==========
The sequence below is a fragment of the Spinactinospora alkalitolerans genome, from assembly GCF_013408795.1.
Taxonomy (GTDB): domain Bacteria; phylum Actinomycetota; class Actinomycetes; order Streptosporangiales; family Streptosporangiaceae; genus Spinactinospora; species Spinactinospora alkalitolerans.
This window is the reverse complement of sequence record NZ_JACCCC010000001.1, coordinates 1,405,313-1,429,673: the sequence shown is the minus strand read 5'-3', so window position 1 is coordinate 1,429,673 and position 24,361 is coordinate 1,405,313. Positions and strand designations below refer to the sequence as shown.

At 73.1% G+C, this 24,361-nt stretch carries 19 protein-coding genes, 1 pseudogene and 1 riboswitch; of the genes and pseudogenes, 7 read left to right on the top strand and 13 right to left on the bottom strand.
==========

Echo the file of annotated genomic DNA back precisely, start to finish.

The sequence below is a fragment of the Spinactinospora alkalitolerans genome, from assembly GCF_013408795.1.
Taxonomy (GTDB): domain Bacteria; phylum Actinomycetota; class Actinomycetes; order Streptosporangiales; family Streptosporangiaceae; genus Spinactinospora; species Spinactinospora alkalitolerans.
This window is the reverse complement of sequence record NZ_JACCCC010000001.1, coordinates 1,405,313-1,429,673: the sequence shown is the minus strand read 5'-3', so window position 1 is coordinate 1,429,673 and position 24,361 is coordinate 1,405,313. Positions and strand designations below refer to the sequence as shown.

At 73.1% G+C, this 24,361-nt stretch carries 19 protein-coding genes, 1 pseudogene and 1 riboswitch; of the genes and pseudogenes, 7 read left to right on the top strand and 13 right to left on the bottom strand.